Mark Lewis of EMC on GPLv3: A step in the wrong direction?

Is the GPL forking itself? That's what Mark Lewis of EMC believes and, to the extent that he's correct, it's a serious problem.

It's great to have Mark Lewis blogging. I remember pinging him about OSBC involvement back in 2003 when, as now, his title reflected open source strategy. He then got pulled into some other areas at EMC. He's exceptionally bright and a credit to his employer. Good to have him back, focused on open source issues.

On this particular one - GPLv3 - I think his corporate affiliation may be coloring his opinion somewhat, as he spends too much time worrying about the ability to mingle proprietary code with GPLv3 code.

The newly aggressive provisions about what code combinations must be covered by GPLv3 create cumbersome issues for anyone, proprietary or open, who wants to combine code under another license with GPLv3....

For developers who use GPL code for "nuts and bolts" and innovate around it, GPLv3 is harder to work with than GPLv2 and much, much harder than Apache or BSD. It isn't impossible - just the equivalent of a full employment contract for many lawyers. This is not a direction I see as useful, it's just added confusion.

Also by clamping down on the allowed means of mixing software, GPLv3 rules out some of the current types of proprietary innovation, thereby removing some existing incentives to contribute to the maintenance and improvement of open source software. This sacrifices investment in open source software in order to pursue political principles, and I wonder whether that tradeoff is the wisest move.

I wish Mark would have provided some examples, because I don't understand this point. My understanding of GPLv3 is that it's essentially the same as v2, but the legalese has been updated. I'm actually disappointed that it's not a more progressive license.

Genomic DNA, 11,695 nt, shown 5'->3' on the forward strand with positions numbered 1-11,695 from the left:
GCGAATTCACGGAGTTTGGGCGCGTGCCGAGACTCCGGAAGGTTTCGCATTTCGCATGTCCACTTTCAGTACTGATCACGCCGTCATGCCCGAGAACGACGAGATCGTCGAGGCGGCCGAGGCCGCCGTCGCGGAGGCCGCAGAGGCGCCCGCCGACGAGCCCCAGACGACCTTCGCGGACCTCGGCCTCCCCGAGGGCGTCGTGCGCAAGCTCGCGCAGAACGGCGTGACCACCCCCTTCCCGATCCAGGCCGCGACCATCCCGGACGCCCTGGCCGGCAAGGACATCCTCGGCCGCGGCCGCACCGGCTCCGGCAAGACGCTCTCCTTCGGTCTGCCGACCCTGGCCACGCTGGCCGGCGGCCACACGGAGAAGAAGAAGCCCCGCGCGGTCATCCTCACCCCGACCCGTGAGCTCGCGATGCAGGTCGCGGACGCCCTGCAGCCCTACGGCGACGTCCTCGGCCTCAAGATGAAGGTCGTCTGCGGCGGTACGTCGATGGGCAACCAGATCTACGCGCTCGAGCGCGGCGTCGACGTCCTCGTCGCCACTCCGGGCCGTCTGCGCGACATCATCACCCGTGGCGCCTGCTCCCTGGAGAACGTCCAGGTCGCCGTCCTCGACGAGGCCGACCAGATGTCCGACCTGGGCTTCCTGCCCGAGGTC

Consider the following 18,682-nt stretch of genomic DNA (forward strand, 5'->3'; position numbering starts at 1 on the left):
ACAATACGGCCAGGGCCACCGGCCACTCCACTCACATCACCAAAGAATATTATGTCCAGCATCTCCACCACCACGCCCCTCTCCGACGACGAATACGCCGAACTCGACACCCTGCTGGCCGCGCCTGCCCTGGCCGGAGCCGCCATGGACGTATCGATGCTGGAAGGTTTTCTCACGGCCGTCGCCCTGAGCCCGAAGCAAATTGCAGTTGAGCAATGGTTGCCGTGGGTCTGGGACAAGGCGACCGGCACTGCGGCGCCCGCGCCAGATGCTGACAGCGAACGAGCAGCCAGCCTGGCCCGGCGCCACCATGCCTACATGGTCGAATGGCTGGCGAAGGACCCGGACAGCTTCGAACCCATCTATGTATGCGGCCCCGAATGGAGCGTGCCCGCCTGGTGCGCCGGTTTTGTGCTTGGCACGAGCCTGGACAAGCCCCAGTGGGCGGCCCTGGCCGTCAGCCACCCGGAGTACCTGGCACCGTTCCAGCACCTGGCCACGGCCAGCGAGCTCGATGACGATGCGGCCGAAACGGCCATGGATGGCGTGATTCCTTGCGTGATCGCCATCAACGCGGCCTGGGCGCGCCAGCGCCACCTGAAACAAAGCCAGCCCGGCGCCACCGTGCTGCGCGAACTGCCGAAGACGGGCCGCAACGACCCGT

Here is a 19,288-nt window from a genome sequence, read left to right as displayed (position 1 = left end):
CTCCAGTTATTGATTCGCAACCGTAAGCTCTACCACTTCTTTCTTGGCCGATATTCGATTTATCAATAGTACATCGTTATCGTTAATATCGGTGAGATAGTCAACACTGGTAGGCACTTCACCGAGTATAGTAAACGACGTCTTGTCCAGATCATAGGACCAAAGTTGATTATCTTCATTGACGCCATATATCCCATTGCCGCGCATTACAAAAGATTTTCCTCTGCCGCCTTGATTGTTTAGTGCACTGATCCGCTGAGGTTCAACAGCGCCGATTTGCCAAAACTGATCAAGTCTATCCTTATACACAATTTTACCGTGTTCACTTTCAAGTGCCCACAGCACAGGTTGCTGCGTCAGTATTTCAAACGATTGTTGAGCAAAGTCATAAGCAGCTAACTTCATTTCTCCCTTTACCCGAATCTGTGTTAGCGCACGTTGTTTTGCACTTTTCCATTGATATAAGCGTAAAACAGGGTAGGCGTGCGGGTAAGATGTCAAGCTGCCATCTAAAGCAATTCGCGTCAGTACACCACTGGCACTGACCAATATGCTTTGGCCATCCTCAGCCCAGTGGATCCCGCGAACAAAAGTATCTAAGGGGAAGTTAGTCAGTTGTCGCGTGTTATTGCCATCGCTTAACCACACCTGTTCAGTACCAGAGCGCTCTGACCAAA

Mark's other points about GPLv3's one-way compatibility and incompatibility with GPLv2 are better points, though I continue to not care very much if the FSF thinks it's compatible with Apache or not. Reasonable minds can disagree on this - I don't need the FSF's explicit blessing to believe that the GPL (v2 and v3) are compatible with Apache licensing.

But the v2 incompatibility is more worrisome. RMS has given the reason behind the incompatibility:

When we say that GPLv2 and GPLv3 are incompatible, it means there is no legal way to combine code under GPLv2 with code under GPLv3 in a single program. This is because both GPLv2 and GPLv3 are copyleft licenses: each of them says, "If you include code under this license in a larger program, the larger program must be under this license too." There is no way to make them compatible. We could add a GPLv2-compatibility clause to GPLv3, but it wouldn't do the job, because GPLv2 would need a similar clause.

OK. I get that. But it's a problem. I agree with Mark that this is a big step backward, because it makes GPLv3 code incompatible with 70%+ of the code out on Sourceforge. It's a bold move, cannibalizing oneself, but a premature one, in my mind. I don't care if proprietary companies feel that they can hijack GPL code - they couldn't under v2 and I'm grateful that v3 keeps this barrier. But interoperability with previous versions of the GPL...that's important. Unfortunately, GPLv3 removes this, and that's a problem.

Maybe a FLOSS Exception is the right way to deal with this, though it doesn't really remedy the incompatibility, for the reasons stated by RMS....

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About the author

    Matt Asay is chief operating officer at Canonical, the company behind the Ubuntu Linux operating system. Prior to Canonical, Matt was general manager of the Americas division and vice president of business development at Alfresco, an open-source applications company. Matt brings a decade of in-the-trenches open-source business and legal experience to The Open Road, with an emphasis on emerging open-source business strategies and opportunities. He is a member of the CNET Blog Network and is not an employee of CNET. You can follow Matt on Twitter @mjasay.

     

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